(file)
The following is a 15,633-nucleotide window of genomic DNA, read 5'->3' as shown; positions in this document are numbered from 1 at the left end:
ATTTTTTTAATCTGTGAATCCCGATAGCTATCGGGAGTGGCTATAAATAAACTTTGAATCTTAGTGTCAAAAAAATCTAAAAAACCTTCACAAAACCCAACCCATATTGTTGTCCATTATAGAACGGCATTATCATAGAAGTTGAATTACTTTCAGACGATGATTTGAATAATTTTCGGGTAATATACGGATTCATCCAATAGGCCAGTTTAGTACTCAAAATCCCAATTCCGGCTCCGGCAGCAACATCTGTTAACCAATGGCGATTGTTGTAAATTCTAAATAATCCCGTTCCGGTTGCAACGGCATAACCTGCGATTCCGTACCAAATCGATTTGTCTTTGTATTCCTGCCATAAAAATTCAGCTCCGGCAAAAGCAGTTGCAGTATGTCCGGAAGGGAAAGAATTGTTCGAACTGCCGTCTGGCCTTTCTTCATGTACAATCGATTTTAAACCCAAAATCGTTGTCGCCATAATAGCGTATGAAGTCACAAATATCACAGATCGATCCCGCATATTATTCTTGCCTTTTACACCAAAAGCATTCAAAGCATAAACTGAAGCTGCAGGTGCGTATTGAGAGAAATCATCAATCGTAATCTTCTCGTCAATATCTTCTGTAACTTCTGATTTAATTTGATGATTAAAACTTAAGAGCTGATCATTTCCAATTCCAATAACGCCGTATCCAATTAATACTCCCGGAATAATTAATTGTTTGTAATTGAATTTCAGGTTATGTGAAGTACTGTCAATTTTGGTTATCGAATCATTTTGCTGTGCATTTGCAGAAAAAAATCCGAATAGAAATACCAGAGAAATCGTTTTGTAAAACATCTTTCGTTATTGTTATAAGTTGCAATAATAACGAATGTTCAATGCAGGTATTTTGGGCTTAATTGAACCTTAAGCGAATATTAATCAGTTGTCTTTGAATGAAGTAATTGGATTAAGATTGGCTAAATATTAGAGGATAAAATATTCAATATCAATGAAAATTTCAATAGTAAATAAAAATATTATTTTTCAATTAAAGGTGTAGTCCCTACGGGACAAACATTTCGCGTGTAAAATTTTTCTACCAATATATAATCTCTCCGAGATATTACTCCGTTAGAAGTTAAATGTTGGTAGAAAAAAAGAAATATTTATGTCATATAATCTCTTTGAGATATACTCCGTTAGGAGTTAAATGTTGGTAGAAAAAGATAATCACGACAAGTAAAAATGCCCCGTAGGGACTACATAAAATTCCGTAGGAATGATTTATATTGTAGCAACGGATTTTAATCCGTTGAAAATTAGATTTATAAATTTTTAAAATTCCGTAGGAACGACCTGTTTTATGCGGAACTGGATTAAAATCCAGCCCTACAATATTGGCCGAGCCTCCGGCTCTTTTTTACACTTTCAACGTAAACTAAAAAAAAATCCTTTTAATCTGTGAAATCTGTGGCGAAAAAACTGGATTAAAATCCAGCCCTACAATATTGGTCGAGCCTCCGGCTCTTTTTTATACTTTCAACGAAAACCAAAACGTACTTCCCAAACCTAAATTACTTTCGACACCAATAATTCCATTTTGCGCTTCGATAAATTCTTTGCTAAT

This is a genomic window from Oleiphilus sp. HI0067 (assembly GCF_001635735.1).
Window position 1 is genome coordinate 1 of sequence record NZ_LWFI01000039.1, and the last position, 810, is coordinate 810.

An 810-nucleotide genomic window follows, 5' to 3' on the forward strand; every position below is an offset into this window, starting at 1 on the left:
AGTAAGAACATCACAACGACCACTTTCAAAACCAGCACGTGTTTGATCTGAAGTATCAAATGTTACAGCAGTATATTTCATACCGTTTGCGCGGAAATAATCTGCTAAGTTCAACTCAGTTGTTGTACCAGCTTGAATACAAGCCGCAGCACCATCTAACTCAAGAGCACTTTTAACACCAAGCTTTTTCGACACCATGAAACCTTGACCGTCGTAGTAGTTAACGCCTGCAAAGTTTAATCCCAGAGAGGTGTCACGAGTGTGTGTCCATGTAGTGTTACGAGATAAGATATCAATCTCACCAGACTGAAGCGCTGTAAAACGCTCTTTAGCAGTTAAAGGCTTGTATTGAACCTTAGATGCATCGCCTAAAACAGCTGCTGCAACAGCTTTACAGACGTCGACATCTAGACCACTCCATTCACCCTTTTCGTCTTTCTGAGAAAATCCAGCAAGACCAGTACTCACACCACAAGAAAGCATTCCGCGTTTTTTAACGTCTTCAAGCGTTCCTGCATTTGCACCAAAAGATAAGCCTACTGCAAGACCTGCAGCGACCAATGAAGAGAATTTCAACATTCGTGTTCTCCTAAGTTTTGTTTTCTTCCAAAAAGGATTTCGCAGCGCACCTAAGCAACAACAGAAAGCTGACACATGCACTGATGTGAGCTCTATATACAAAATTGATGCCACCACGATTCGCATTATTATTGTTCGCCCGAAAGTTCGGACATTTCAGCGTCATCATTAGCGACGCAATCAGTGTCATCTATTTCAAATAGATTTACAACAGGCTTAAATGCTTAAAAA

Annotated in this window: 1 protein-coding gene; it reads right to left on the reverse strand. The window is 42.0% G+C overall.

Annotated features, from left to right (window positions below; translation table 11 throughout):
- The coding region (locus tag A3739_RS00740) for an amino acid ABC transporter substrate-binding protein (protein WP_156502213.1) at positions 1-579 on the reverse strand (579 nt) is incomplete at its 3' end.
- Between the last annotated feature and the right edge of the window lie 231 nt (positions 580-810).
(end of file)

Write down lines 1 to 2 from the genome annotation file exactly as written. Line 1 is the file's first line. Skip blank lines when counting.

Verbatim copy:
The following is a 15,633-nucleotide window of genomic DNA, read 5'->3' as shown; positions in this document are numbered from 1 at the left end:
ATTTTTTTAATCTGTGAATCCCGATAGCTATCGGGAGTGGCTATAAATAAACTTTGAATCTTAGTGTCAAAAAAATCTAAAAAACCTTCACAAAACCCAACCCATATTGTTGTCCATTATAGAACGGCATTATCATAGAAGTTGAATTACTTTCAGACGATGATTTGAATAATTTTCGGGTAATATACGGATTCATCCAATAGGCCAGTTTAGTACTCAAAATCCCAATTCCGGCTCCGGCAGCAACATCTGTTAACCAATGGCGATTGTTGTAAATTCTAAATAATCCCGTTCCGGTTGCAACGGCATAACCTGCGATTCCGTACCAAATCGATTTGTCTTTGTATTCCTGCCATAAAAATTCAGCTCCGGCAAAAGCAGTTGCAGTATGTCCGGAAGGGAAAGAATTGTTCGAACTGCCGTCTGGCCTTTCTTCATGTACAATCGATTTTAAACCCAAAATCGTTGTCGCCATAATAGCGTATGAAGTCACAAATATCACAGATCGATCCCGCATATTATTCTTGCCTTTTACACCAAAAGCATTCAAAGCATAAACTGAAGCTGCAGGTGCGTATTGAGAGAAATCATCAATCGTAATCTTCTCGTCAATATCTTCTGTAACTTCTGATTTAATTTGATGATTAAAACTTAAGAGCTGATCATTTCCAATTCCAATAACGCCGTATCCAATTAATACTCCCGGAATAATTAATTGTTTGTAATTGAATTTCAGGTTATGTGAAGTACTGTCAATTTTGGTTATCGAATCATTTTGCTGTGCATTTGCAGAAAAAAATCCGAATAGAAATACCAGAGAAATCGTTTTGTAAAACATCTTTCGTTATTGTTATAAGTTGCAATAATAACGAATGTTCAATGCAGGTATTTTGGGCTTAATTGAACCTTAAGCGAATATTAATCAGTTGTCTTTGAATGAAGTAATTGGATTAAGATTGGCTAAATATTAGAGGATAAAATATTCAATATCAATGAAAATTTCAATAGTAAATAAAAATATTATTTTTCAATTAAAGGTGTAGTCCCTACGGGACAAACATTTCGCGTGTAAAATTTTTCTACCAATATATAATCTCTCCGAGATATTACTCCGTTAGAAGTTAAATGTTGGTAGAAAAAAAGAAATATTTATGTCATATAATCTCTTTGAGATATACTCCGTTAGGAGTTAAATGTTGGTAGAAAAAGATAATCACGACAAGTAAAAATGCCCCGTAGGGACTACATAAAATTCCGTAGGAATGATTTATATTGTAGCAACGGATTTTAATCCGTTGAAAATTAGATTTATAAATTTTTAAAATTCCGTAGGAACGACCTGTTTTATGCGGAACTGGATTAAAATCCAGCCCTACAATATTGGCCGAGCCTCCGGCTCTTTTTTACACTTTCAACGTAAACTAAAAAAAAATCCTTTTAATCTGTGAAATCTGTGGCGAAAAAACTGGATTAAAATCCAGCCCTACAATATTGGTCGAGCCTCCGGCTCTTTTTTATACTTTCAACGAAAACCAAAACGTACTTCCCAAACCTAAATTACTTTCGACACCAATAATTCCATTTTGCGCTTCGATAAATTCTTTGCTAAT